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Leticia Marquez-Magana, Audrey Parangan-Smith
San Francisco State University.
Pseudoscience in the form of eugenics studies have led to the unfortunate stereotyping of people of color as less intelligent than their white counterparts. As a result, science environments often invalidate scientists of color and/or render them invisible, thereby triggering stereotype threat. This situational threat leads to the underperformance of trainees of color in science domains. To overcome this barrier to equity, diversity, and inclusion in science, leaders of the SF BUILD project at San Francisco State University (SF State) have developed a workshop for science faculty and research mentors. The workshop enables participants to recognize and reduce stereotype threat in their classrooms and research labs. It was developed by a transdisciplinary team of researchers that included cognitive and social psychologists, basic scientists, and science educators, and is based on nearly 50 scholarly articles. Since its development in 2016 the workshop has been delivered to hundreds of faculty and research mentors at SF State and at the University of California, San Francisco (UCSF). UCSF is the research partner for the SF BUILD project, and works with SF State, to “Enable Full Representation in Science.” Thus, the stereotype threat workshop can meet the needs of faculty and mentors at research-intensive universities (e.g., UCSF), as well at a comprehensive, minority-serving institution (e.g., SF State) who are committed to equity, diversity, and inclusion.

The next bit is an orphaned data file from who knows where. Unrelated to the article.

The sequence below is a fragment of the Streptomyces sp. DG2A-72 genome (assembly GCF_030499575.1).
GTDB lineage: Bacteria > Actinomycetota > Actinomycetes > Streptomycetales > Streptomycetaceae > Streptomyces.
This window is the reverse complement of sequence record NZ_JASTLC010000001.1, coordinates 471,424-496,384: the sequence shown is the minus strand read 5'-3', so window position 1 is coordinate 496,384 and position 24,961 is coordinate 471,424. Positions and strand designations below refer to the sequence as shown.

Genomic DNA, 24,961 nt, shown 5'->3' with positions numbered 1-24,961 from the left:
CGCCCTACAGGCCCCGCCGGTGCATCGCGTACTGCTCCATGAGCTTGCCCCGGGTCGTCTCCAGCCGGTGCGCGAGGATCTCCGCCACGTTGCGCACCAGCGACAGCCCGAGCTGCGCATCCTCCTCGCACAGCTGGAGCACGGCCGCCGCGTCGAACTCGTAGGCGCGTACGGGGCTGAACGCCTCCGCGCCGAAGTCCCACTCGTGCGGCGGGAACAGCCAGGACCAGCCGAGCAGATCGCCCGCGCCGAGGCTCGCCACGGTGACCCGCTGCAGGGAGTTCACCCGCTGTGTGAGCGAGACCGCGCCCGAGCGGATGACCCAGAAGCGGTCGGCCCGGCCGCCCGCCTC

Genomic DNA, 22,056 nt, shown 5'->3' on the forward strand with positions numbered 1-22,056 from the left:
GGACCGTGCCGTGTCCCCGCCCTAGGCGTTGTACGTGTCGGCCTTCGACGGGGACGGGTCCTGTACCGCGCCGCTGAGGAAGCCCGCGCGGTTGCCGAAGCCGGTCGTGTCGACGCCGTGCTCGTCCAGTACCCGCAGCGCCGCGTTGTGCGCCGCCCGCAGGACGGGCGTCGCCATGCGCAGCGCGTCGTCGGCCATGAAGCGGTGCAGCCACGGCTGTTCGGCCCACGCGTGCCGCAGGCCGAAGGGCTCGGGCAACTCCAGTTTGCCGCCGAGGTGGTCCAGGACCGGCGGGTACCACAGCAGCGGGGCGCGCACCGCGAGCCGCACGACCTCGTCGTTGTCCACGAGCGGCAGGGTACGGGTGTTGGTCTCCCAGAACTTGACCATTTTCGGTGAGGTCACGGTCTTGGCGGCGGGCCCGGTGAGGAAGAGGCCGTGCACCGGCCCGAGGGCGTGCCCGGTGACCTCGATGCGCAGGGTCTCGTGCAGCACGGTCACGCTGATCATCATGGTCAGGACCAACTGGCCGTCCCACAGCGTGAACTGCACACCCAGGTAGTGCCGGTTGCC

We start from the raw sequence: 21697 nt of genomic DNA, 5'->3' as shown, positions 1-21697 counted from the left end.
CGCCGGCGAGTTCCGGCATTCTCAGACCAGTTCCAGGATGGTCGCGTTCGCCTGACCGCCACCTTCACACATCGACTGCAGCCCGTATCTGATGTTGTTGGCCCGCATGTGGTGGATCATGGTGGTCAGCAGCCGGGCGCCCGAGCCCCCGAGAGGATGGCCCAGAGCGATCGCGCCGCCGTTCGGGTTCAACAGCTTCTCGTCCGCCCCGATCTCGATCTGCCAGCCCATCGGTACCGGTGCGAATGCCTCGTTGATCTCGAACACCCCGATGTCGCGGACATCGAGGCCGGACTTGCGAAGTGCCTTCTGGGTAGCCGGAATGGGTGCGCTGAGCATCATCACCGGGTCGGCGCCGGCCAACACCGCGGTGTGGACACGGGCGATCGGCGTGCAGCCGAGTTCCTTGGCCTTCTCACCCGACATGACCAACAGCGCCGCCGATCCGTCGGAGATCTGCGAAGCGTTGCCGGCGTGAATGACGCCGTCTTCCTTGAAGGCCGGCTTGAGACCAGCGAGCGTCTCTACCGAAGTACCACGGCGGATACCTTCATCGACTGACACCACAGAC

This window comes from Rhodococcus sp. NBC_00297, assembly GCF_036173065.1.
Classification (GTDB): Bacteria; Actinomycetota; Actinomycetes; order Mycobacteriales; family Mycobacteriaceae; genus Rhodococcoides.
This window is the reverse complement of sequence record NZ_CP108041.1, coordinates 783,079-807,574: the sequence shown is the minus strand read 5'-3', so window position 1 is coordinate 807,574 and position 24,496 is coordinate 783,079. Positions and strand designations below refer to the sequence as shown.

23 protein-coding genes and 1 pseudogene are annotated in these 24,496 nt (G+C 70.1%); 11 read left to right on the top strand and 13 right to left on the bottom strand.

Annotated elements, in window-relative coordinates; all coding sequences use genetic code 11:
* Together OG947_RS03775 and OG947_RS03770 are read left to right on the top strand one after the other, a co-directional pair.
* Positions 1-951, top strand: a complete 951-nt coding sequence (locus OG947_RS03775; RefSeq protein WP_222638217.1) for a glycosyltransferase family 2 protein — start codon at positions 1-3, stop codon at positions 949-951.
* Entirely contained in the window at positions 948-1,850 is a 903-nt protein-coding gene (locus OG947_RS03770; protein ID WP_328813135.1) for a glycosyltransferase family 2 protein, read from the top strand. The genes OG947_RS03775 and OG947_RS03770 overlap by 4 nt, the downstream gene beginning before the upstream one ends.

Richard Tam1, Jasmeen Kaur1, Cynnie Tam1, Milton Reynolds2, Rori Rohlfs1
1) San Francisco State University; 2) Milton Reynolds Consulting.
Our field of genetics is historically entangled with the political movement and scientific study of eugenics. This is clear from the overlap in early leaders of both fields (eg: Francis Galton, Karl Pearson, R.A. Fischer, J.B.S. Haldane), and from society and journal name changes (eg: The Annals of Eugenics became The Annals of Human Genetics in 1954). It is tempting to argue that our current projects have entirely departed from the scientific study of eugenics. However, such claims are unsubstantiated without considering the history of eugenics and subsequent changes in our scientific fields. Here we begin to examine this process through historical course offerings from the Department of Biology at our home institution, San Francisco State University (SFSU). We have no reason to believe that SFSU was exceptional in its eugenics course offerings, rather we chose to start here as a self-reflection and because it is more feasible to locate historical records on our own campus. By inspecting historical SFSU course bulletins, we found that ‘Eugenics’ was an upper-division elective offered by the Department of Biology from 1926 to 1951. We also noticed that in 1952 a new course, with a strikingly similar course description, was offered: ‘Human genetics.’ The timing of these course offerings and similarities in course descriptions seems to suggest that ‘Human genetics’ replaced ‘Eugenics.’ Despite our efforts, we did not find any data on the motivation behind this course change, nor about the specific content for either course. However, we can better understand exactly why academia stepped away from eugenics, and clarify how scientific ideas evolved through this transition through parallel studies that can be implemented at other universities (with more fastidious record keeping). The design of our study is feasible for a project leader (faculty member, post-doc, or grad student) working with a few motivated undergraduates. These studies are particularly crucial as now tremendous genetic datasets enable investigation into questions that may be rooted in persistent ideas dating from the era of intentionally eugenic science. Critical re-examination of our field’s history will better position us to lessen harmful societal impacts and better align our field’s positive intentions and actual impacts.
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